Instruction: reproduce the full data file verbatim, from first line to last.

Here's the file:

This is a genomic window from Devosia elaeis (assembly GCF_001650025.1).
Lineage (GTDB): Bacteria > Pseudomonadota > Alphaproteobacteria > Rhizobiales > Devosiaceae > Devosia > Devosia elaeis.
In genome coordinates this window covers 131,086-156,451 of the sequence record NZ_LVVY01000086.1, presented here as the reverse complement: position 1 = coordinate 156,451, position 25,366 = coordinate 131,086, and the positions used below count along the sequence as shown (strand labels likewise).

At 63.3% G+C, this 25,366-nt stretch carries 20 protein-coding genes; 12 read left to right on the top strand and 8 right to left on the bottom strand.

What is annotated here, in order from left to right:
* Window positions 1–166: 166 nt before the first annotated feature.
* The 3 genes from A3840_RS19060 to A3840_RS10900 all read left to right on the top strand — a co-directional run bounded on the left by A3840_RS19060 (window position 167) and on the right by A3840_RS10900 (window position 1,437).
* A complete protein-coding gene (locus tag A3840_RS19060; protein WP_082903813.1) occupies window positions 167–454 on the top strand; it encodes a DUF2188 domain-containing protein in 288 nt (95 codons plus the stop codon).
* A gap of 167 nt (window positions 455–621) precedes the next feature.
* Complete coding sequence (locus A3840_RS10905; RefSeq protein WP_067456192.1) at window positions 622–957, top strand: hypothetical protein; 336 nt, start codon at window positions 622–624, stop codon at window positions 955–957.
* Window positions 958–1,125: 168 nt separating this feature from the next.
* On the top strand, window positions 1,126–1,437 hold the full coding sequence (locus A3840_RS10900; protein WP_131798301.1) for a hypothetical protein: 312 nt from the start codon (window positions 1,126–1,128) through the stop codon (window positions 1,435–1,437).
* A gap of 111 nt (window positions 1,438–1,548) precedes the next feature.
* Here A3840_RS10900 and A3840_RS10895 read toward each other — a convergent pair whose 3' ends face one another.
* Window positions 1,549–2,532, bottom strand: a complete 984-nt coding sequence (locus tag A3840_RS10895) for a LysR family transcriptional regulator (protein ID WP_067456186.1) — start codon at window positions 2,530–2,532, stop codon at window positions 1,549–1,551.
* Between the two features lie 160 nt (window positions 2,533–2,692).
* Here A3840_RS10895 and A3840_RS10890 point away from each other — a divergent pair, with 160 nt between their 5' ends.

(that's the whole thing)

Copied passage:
This is a genomic window from Devosia elaeis (assembly GCF_001650025.1).
Lineage (GTDB): Bacteria > Pseudomonadota > Alphaproteobacteria > Rhizobiales > Devosiaceae > Devosia > Devosia elaeis.
In genome coordinates this window covers 131,086-156,451 of the sequence record NZ_LVVY01000086.1, presented here as the reverse complement: position 1 = coordinate 156,451, position 25,366 = coordinate 131,086, and the positions used below count along the sequence as shown (strand labels likewise).

At 63.3% G+C, this 25,366-nt stretch carries 20 protein-coding genes; 12 read left to right on the top strand and 8 right to left on the bottom strand.

What is annotated here, in order from left to right:
* Window positions 1–166: 166 nt before the first annotated feature.
* The 3 genes from A3840_RS19060 to A3840_RS10900 all read left to right on the top strand — a co-directional run bounded on the left by A3840_RS19060 (window position 167) and on the right by A3840_RS10900 (window position 1,437).
* A complete protein-coding gene (locus tag A3840_RS19060; protein WP_082903813.1) occupies window positions 167–454 on the top strand; it encodes a DUF2188 domain-containing protein in 288 nt (95 codons plus the stop codon).
* A gap of 167 nt (window positions 455–621) precedes the next feature.
* Complete coding sequence (locus A3840_RS10905; RefSeq protein WP_067456192.1) at window positions 622–957, top strand: hypothetical protein; 336 nt, start codon at window positions 622–624, stop codon at window positions 955–957.
* Window positions 958–1,125: 168 nt separating this feature from the next.
* On the top strand, window positions 1,126–1,437 hold the full coding sequence (locus A3840_RS10900; protein WP_131798301.1) for a hypothetical protein: 312 nt from the start codon (window positions 1,126–1,128) through the stop codon (window positions 1,435–1,437).
* A gap of 111 nt (window positions 1,438–1,548) precedes the next feature.
* Here A3840_RS10900 and A3840_RS10895 read toward each other — a convergent pair whose 3' ends face one another.
* Window positions 1,549–2,532, bottom strand: a complete 984-nt coding sequence (locus tag A3840_RS10895) for a LysR family transcriptional regulator (protein ID WP_067456186.1) — start codon at window positions 2,530–2,532, stop codon at window positions 1,549–1,551.
* Between the two features lie 160 nt (window positions 2,533–2,692).
* Here A3840_RS10895 and A3840_RS10890 point away from each other — a divergent pair, with 160 nt between their 5' ends.